Meaty Impact and Innovations

Lately it seems everyone is talking about meat and the sustainability issues that surround it. So I’m going to join in!

Of course, this isn’t the first time I’ve wrote about it, earlier this year I tried Veganuary, then for Lent I gave up meat and now I’d class myself as Flexitarian (or whatever new trendy name it’s been given this week). Basically I go days, weeks even without eating meat.

A few nights ago Channel 4’s Food Unwrapped broadcast a special on the innovations that are making meat healthier for us and better for the planet. It’s definitely worth a watch, but if you haven’t got the time, here are some highlights…

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Did you know?

Cows produce more methane than cars, planes and trains combined. They release about 120kg of methane per year. Methane is a greenhouse gas like carbon dioxide (CO2). But the negative effect on the climate of methane is 23 times higher than the effect of CO2. 

33% of cereals grown in the UK are used for meat production.

Most of the world’s soy crop ends up in feed for poultry, pork and cows. The expansion of soy to feed the world’s growing demand for meat contributes to deforestation. 

For 2kg of chicken it takes 4.6kg of feed. For 2kg of pork it takes 6kg of feed. And for 2kg of beef it takes 30kg of feed. That is a lot of crop needed for a small amount of meat!

It takes 15,000 litres of water to produce 1kg of beef but only 1,250 litres for 1kg of wheat.

The innovations for a more ‘sustainable’ meat industry covered were a little bonkers, but it does show that the industry is starting to look at alternative ways in order to protect the planet.

Belgian Super Cows – Apparently these huge muscly cows are bred through natural selection (hmmm) due to an inactive muscle control gene. They produce around 30% more meat than a normal cow and somehow do this through eating the same amount of food as a normal cow.

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Spirulina Algae – Spirulina is an edible microalgae that can be grown in tanks on top of buildings. It’s still new technology but it could be used to replace normal animal feeds freeing up land currently used to grow animal feed to grow human vegetation instead.

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Ostrich Meat – Ostrich’s produce 10 times less methane than cows, they require 3 times less land to graze, can produce 64 tons of meat in a lifetime opposed to a cows 1.72 tons and the water footprint of ostriches is roughly a third of cows.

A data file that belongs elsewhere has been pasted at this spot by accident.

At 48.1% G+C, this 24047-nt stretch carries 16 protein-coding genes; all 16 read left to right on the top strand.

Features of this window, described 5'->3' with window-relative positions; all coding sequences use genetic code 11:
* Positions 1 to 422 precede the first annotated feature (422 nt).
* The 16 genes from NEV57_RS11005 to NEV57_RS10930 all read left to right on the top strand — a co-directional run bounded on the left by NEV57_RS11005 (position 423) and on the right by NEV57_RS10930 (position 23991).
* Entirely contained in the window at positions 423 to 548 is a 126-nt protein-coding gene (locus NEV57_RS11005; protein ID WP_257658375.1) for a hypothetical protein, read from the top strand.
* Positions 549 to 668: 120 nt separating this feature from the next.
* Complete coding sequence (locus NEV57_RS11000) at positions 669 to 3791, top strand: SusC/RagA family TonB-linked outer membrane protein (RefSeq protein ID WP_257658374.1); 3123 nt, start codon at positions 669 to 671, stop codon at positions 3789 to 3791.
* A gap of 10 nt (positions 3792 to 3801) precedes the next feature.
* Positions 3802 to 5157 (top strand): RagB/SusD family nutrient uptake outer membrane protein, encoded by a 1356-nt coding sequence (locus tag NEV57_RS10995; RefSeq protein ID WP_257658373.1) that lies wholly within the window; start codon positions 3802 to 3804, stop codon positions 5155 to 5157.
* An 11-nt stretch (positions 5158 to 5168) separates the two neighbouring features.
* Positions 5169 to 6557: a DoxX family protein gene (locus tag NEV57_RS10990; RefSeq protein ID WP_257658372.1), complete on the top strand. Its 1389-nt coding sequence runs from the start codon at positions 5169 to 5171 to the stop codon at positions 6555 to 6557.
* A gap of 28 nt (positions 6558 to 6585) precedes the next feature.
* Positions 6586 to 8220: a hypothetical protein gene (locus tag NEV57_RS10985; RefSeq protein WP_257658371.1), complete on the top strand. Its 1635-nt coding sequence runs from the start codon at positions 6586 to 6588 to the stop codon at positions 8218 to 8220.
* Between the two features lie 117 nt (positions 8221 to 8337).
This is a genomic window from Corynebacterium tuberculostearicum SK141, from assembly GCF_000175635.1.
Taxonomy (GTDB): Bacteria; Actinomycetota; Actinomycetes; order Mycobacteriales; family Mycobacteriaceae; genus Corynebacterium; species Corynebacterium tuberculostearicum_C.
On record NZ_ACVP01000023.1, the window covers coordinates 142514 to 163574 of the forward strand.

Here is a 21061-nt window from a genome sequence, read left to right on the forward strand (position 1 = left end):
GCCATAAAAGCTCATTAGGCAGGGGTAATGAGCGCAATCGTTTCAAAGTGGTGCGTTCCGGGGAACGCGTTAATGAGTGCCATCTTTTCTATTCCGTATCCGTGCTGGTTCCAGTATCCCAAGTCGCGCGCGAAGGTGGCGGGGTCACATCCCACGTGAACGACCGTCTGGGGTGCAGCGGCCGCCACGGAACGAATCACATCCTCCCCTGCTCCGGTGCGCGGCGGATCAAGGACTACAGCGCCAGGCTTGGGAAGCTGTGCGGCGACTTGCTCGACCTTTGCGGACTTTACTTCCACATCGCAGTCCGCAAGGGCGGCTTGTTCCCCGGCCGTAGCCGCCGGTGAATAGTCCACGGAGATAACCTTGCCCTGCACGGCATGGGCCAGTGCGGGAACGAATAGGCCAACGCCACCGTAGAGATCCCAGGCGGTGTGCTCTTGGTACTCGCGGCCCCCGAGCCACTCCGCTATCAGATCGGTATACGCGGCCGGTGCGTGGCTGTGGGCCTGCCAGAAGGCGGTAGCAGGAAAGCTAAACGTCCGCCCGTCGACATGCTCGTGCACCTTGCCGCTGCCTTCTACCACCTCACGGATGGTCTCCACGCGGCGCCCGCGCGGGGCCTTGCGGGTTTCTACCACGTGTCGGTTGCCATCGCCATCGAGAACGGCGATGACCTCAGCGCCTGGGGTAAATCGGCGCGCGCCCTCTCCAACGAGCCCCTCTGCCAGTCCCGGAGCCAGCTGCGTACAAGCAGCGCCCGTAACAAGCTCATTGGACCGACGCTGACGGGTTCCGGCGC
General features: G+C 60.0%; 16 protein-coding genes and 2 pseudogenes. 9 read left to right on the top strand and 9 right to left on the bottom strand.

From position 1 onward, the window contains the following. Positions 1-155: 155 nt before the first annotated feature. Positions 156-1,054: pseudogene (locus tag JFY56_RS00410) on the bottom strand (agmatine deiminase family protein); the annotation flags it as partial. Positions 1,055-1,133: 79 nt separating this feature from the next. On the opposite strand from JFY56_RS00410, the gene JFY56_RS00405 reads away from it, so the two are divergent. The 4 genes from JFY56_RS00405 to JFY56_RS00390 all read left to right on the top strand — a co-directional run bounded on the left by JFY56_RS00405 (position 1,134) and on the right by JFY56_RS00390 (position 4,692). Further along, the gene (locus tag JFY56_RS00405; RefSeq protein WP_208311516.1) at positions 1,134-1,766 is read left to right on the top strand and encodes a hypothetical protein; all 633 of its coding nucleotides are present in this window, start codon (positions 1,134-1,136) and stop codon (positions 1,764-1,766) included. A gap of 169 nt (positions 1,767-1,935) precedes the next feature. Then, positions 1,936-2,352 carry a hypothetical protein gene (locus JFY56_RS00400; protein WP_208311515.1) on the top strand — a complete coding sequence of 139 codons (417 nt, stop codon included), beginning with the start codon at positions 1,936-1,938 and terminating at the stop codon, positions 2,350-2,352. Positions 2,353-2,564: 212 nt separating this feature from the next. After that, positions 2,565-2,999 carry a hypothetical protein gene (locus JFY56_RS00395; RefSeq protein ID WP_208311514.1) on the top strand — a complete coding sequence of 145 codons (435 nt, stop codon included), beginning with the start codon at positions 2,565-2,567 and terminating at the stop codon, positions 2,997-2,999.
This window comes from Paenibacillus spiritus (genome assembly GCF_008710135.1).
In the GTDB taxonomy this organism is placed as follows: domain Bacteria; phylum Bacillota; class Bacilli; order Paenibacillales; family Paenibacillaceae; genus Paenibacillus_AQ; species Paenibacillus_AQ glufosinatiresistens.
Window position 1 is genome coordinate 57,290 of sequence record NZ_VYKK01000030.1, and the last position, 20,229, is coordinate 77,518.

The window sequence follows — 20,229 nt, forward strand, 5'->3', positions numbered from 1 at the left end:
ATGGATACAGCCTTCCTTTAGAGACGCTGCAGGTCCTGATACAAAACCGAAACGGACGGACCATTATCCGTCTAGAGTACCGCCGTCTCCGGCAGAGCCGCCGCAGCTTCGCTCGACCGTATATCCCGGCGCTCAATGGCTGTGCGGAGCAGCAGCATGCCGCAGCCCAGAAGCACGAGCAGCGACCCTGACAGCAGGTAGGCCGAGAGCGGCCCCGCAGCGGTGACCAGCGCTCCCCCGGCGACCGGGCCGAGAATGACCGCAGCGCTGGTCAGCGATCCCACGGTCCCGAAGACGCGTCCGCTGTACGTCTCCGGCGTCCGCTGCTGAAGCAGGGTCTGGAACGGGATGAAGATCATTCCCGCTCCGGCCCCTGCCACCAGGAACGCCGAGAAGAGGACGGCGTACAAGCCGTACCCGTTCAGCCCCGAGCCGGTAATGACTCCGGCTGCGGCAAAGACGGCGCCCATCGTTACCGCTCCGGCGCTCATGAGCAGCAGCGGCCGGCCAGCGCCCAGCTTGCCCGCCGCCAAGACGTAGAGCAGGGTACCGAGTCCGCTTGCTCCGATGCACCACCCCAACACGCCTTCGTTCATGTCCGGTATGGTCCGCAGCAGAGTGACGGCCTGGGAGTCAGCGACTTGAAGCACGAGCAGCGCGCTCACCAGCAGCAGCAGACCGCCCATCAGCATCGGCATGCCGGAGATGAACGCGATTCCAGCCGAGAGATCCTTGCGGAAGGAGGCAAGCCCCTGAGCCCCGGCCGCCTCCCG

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If you’re having a BBQ this bank holiday, why not give an ostrich burger a go? Or veggie sausages? My favourite is BBQ’d pineapple. Yum! Whatever you do, have a great long weekend! xxx

What is a Flexitarian?

At the start of the year I took part in Veganuary. Then for Lent I gave up meat.

I enjoyed being veggie so much that I extended my non-meat eating period until a weekend in Berlin where lots of beer weakened my resistance to currywurst (oops). Since then I have only been eating meat on the odd occasion.

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It turns out eating meat ‘on the odd occasion’ is actually a thing. It’s called flexitarianism.

Described as vegetarians with benefits, flexitarians are people whose diet is mostly vegetarian but sometimes includes meat. Many vegetarians and vegans consider flexitarianism as cheating, but research shows that the diet just might be one of the best ways to reduce environmental impact and improve health.

Mostly my diet contains no meat but I now allow myself an exception if I really fancy some when I’m eating out or I know that it is good quality.

For example last week I was working in London. On Tuesday evening I had Moroccan food, lots of tasty veggie mezze at Oasis in East Finchley. Then on Wednesday I went to Flat Iron in Soho for one of their famous steaks because I knew it was going to be a) good quality b) ethically sourced from their own herd in Yorkshire and b) absolutely delicious!

Personally I think giving this way of eating a title is abit silly. I can however vouch that having this type of diet certainly comes with benefits.

Benefits of being flexitarian:

  • Less meat = less cost – meaning more money left to spend on good quality meat when you fancy it instead of processed or chemically enhanced
  • Improved health – it’s a win-win as you still get the protein that comes from eating meat occasionally but also have the nutritional benefits from a plant based diet
  • Reduced environmental impact – livestock requires more food, water, land and energy to grow and transport than plants

Next week I’ll post some of my favourite  veggie recipes for you to try. But for now, I’m off work and heading out into the sunshine to kick start my bank holiday weekend with a delicious brekkie from The Farm in Harrogate.

Have a gooden! x

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